Bombay HC: Married Woman Being Asked to Do Household Work Doesn’t Entail She is Being Treated Like Maid Servant

Bombay High Court Aurangabad Bench Law Insider

Bhuvana Marni

Published on: October 28, 2022 at 20:22 IST

The Bombay High Court recently noted that a married woman being asked to help do household work does not entail that she is being treated like a maid servant.

The court further stated that it was difficult to determine if the husband and in-laws were cruel to the wife without a description of the alleged actions.

“If a married lady is asked to do household work definitely for the purpose of the family, it cannot be said that it is like a maidservant.”

“If she had no wish to do her household activities, then she ought to have told it either prior to the marriage so that the bride-groom can rethink about the marriage itself or if it after marriage, then such a problem ought to have been sorted out earlier”, the court stated.

An application under Section 482 of the CrPC was being dealt with by a division bench consisting of Justice Vibha Kankanwadi and Justice Rajesh S. Patil of the Aurangabad bench. a woman filed an FIR against her husband and his family, which the court quashed.

The applicants were booked for offences punishable under Sections 498-A (cruelty by husband and relatives), 323 (voluntarily causing hurt), 504 (intentional insult), and 506 (criminal intimidation) of the IPC.

The wife was treated decently for one month after marriage, and then, according to the FIR, she was treated like a maidservant. Her father was asked for Rs. 4 lakhs by her husband’s family to buy a four-wheeler.

It was said that her husband physically and mentally tormented her when she said that her father couldn’t afford it.

She gave birth to a son, and the husband’s family brought her to the hospital. The gestation time is not through, according to the doctor.

She continued by saying that her mother-in-law and sister-in-law then physically attacked her and accused her of defrauding them.

She was informed that she could only live with her father if she was paid Rs 4 lakh to her mother-in-law and sister-in-law, who had gone to her father’s home. According to the FIR, they had also assaulted her at the time.

The wife had filed numerous complaints against her ex-husband and his family, according to attorney Sagar Bhingare who represented the husband and his family.

Either the complaints were withdrawn or the defendants were found not guilty. These instances demonstrate that the wife has a pattern of levelling these accusations.

Bhingare further asserted that the wife filed a report on September 9, 2020, and the marriage took place on December 12, 2019.

On June 27, 2020, the claimed incident at her father’s home allegedly took place. It isn’t easy to comprehend that something like this would have happened just 5–6 months after the wedding.

On February 28, 2020, the spouse also bought a four-wheeler for over 17 lakhs. Therefore, it is not even a consideration to demand money from the wife’s father in order to buy a car.

The wife’s attorney and APP S. J. Salgare for the wife argued that since the investigation had already been submitted and there was sufficient evidence to support the charges, the FIR should not be quashed.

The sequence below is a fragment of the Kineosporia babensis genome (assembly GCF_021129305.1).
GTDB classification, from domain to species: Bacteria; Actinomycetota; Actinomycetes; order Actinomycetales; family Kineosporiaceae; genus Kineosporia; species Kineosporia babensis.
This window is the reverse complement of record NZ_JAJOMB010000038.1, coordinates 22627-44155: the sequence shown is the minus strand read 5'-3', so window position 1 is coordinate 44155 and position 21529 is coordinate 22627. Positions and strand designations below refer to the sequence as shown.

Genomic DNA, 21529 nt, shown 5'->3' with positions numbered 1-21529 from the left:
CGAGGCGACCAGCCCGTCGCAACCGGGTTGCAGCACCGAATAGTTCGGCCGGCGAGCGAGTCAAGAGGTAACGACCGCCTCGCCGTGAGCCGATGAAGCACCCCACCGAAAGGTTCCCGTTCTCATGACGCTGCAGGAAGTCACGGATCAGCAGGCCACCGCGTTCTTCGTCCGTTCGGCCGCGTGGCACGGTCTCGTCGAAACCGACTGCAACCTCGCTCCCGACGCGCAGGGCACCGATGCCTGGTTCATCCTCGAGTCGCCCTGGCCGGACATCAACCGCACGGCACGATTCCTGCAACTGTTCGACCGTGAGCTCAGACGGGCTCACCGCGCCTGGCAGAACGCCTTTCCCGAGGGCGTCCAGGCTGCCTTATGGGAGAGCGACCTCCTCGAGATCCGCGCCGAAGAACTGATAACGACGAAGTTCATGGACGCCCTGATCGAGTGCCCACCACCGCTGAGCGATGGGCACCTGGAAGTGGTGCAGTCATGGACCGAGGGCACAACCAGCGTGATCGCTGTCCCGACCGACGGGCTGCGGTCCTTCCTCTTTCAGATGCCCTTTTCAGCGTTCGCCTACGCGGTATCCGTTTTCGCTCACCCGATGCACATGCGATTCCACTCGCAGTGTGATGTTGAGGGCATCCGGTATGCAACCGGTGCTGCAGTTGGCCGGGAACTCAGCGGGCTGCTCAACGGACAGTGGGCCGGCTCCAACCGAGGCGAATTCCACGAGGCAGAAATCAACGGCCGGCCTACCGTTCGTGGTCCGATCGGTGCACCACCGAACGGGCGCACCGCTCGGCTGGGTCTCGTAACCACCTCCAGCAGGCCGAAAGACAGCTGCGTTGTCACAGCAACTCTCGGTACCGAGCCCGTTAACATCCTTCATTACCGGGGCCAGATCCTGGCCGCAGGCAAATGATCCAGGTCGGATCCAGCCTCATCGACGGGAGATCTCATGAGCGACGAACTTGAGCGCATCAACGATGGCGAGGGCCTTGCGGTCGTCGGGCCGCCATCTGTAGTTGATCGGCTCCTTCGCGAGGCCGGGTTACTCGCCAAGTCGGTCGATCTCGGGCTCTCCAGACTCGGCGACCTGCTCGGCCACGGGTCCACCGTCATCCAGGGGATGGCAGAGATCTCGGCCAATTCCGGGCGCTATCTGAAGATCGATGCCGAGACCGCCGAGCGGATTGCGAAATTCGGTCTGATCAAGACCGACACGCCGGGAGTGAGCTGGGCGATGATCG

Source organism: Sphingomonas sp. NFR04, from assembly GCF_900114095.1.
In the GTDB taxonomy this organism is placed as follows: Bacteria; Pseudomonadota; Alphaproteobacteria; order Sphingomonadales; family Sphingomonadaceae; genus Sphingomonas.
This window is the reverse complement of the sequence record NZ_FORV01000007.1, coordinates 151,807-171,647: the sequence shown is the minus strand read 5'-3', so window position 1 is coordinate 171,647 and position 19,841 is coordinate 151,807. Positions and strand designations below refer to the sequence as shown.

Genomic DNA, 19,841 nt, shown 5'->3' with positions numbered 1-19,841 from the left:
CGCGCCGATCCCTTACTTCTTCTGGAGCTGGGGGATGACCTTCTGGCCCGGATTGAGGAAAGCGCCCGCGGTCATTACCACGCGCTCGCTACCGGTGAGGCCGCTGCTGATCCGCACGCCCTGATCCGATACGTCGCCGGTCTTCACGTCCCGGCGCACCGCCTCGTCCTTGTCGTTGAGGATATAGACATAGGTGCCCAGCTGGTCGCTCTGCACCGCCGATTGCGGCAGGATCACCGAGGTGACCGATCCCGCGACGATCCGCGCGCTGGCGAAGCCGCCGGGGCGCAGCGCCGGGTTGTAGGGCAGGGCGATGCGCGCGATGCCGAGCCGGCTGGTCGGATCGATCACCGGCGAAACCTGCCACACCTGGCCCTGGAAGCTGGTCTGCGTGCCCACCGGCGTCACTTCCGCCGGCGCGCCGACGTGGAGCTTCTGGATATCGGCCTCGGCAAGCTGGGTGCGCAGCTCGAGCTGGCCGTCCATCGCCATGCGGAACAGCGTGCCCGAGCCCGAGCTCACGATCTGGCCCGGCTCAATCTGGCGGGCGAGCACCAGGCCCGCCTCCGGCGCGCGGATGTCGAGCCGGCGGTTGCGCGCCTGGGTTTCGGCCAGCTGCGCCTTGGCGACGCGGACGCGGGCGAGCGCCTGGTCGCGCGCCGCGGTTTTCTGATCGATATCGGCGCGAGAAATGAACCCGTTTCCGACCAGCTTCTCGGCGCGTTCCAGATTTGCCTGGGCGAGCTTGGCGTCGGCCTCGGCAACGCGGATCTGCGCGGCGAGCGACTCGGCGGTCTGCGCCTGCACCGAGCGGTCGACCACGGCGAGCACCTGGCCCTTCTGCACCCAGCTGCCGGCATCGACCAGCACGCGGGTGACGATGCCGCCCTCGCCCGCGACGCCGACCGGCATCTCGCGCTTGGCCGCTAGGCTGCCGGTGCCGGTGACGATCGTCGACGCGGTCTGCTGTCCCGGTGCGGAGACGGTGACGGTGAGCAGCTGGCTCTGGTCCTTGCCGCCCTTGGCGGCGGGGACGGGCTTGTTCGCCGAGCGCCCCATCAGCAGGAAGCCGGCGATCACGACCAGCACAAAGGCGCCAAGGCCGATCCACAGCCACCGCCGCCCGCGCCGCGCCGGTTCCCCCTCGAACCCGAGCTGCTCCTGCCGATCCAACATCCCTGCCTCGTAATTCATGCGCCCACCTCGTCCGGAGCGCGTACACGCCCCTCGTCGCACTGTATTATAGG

The wife’s FIR only vaguely claims that she was treated like a maidservant after being treated properly for a month, the court noted. The court further stated that she had not provided specifics regarding the alleged verbal and physical abuse she had endured.

“Mere use of the word harassment “mentally and physically” is not sufficient to attract ingredients of Section 498-A of IPC”, the court stated.

The court further stated that unless the accused’s actions are specified, it is impossible to say whether they constitute cruelty.

The woman did not clearly explain in her FIR how she realized she was pregnant, the judge further remarked. There is no question about the pregnancy’s end and the child’s delivery unless she was carrying the baby. According to the court, these details appear to be purposely vague.

The court noticed that the FIR did not contain any information on the assault by the spouse who claimed she had cheated on them. According to the court, such omnibus accusations do not meet the requirements of Section 498-A of the IPC.

The court also noted that, if the alleged assault by the wife’s mother-in-law and sister-in-law took place at her father’s home, the evidence does not demonstrate why the wife went to her parent’s house and why she remained silent for more than two months before filing the report.

The court ruled that just because she had complained about her first husband and his family, it did not follow that she was accustomed to making these allegations and demanding money.

The court determined that the claims made by the wife against her husband and in-laws in this instance are not prima facie sufficient to trigger section 498A of the IPC.

“The allegations that have been made and the collection of evidence is not sufficient even at this prima facie stage to attract the ingredients of an offence punishable under Section 498-A of IPC..”

“..further as regards offence under Sections 323, 504, 506 read with Section 34 of IPC is concerned, it is in fact already conferred under Section 498-A of IPC and unless those other offences are shown which would amount to “cruelty”, an offence under Section 498-A of IPC cannot be made out and, therefore, it would be a futile exercise to ask the applicants to face the trial.”

With the above observations, the court set aside the FIR and the proceedings pending before Additional Chief Judicial Magistrate Nanded against the husband and his family members.

Case Title – Sarang Diwakar Amle & Ors. vs. State of Maharashtra and Anr.

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